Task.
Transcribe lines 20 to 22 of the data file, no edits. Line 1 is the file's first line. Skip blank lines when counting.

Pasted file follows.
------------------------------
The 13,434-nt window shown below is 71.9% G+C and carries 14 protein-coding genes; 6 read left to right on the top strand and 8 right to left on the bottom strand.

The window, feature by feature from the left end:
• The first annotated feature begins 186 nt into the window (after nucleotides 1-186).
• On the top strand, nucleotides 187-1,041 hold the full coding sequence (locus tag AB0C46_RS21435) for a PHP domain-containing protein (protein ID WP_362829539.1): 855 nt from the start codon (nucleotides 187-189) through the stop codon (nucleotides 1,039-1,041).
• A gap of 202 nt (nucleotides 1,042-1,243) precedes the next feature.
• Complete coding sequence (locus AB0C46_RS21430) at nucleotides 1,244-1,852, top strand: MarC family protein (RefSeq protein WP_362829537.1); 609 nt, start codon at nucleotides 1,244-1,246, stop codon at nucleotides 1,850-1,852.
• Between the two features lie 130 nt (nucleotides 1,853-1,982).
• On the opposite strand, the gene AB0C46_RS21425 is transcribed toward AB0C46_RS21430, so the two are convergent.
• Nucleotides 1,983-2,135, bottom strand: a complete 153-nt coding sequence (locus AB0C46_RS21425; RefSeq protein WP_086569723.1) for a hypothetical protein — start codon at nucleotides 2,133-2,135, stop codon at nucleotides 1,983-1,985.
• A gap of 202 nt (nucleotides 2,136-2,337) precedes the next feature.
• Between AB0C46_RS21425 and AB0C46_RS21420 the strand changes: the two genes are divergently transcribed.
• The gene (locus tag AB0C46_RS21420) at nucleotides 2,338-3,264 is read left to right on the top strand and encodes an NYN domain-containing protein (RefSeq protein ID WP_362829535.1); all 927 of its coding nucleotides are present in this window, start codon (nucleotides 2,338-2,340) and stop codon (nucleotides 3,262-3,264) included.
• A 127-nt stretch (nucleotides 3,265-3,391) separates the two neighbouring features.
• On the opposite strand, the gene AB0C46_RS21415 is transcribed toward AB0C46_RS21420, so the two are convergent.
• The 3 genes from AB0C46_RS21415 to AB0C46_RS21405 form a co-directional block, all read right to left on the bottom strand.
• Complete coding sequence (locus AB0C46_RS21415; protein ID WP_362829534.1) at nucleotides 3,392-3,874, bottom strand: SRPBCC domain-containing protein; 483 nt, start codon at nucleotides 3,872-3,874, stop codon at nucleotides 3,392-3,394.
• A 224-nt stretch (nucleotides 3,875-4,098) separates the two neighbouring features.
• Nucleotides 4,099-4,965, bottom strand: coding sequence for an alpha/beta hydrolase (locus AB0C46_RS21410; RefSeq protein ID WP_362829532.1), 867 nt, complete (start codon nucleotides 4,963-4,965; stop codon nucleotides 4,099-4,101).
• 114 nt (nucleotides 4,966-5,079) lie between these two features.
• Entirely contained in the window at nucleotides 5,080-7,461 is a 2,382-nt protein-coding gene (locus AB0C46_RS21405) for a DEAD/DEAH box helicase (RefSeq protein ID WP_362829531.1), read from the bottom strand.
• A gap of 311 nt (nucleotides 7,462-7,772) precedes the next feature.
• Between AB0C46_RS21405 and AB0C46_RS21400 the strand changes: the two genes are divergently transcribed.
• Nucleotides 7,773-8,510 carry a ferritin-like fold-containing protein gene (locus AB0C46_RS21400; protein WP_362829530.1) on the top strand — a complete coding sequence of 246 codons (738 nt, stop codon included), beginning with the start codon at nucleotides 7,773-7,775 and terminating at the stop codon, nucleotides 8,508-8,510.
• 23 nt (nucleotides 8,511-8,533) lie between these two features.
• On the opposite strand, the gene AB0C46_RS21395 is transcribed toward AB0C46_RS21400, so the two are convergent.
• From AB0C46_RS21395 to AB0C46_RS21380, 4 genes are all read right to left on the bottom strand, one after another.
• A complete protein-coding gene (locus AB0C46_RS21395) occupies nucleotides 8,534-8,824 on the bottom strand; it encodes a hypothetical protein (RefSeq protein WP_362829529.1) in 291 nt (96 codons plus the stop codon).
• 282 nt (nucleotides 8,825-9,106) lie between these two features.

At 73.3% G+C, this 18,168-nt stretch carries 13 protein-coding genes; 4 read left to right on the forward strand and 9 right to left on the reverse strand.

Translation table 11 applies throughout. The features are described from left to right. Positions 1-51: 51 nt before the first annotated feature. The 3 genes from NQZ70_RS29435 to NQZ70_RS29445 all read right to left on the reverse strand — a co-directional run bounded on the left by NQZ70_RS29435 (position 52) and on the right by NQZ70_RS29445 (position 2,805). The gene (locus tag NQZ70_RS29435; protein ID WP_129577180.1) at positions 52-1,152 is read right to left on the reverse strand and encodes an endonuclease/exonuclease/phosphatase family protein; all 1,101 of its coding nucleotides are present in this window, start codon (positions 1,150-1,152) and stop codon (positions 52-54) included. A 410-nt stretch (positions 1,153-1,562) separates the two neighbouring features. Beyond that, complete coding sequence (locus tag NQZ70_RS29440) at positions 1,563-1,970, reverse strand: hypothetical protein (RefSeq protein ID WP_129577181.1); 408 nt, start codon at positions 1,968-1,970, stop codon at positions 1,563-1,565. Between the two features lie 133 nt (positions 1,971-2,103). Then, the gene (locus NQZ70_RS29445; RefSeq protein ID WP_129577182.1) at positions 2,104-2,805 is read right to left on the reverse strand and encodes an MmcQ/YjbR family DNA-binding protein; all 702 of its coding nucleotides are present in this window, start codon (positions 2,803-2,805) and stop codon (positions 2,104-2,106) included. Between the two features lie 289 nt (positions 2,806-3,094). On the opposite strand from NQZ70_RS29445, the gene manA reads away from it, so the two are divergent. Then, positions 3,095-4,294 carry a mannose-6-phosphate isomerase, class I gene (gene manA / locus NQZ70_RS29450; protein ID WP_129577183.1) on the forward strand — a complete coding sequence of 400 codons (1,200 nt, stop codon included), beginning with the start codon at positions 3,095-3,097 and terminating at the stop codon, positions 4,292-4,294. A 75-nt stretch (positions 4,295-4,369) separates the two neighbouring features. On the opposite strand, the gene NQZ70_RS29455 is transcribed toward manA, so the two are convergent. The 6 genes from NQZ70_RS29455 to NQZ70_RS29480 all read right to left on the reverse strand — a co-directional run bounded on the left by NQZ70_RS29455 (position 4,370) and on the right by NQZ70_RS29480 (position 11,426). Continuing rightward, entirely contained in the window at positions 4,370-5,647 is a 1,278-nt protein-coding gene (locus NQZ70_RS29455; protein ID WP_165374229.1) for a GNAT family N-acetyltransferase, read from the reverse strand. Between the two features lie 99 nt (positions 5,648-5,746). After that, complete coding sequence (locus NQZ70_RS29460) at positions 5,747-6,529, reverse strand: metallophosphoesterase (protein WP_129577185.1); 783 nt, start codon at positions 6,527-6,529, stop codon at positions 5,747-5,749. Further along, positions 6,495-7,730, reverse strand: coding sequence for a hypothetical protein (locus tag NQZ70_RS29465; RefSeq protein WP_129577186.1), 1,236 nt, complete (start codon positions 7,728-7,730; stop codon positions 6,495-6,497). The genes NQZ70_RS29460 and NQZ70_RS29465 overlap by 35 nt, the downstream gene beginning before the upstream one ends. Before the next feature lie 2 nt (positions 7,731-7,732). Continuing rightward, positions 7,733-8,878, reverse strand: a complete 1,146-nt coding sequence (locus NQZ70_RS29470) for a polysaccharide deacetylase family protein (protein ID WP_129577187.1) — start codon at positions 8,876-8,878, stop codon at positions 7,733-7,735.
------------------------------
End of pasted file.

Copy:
• Entirely contained in the window at nucleotides 5,080-7,461 is a 2,382-nt protein-coding gene (locus AB0C46_RS21405) for a DEAD/DEAH box helicase (RefSeq protein ID WP_362829531.1), read from the bottom strand.
• A gap of 311 nt (nucleotides 7,462-7,772) precedes the next feature.
• Between AB0C46_RS21405 and AB0C46_RS21400 the strand changes: the two genes are divergently transcribed.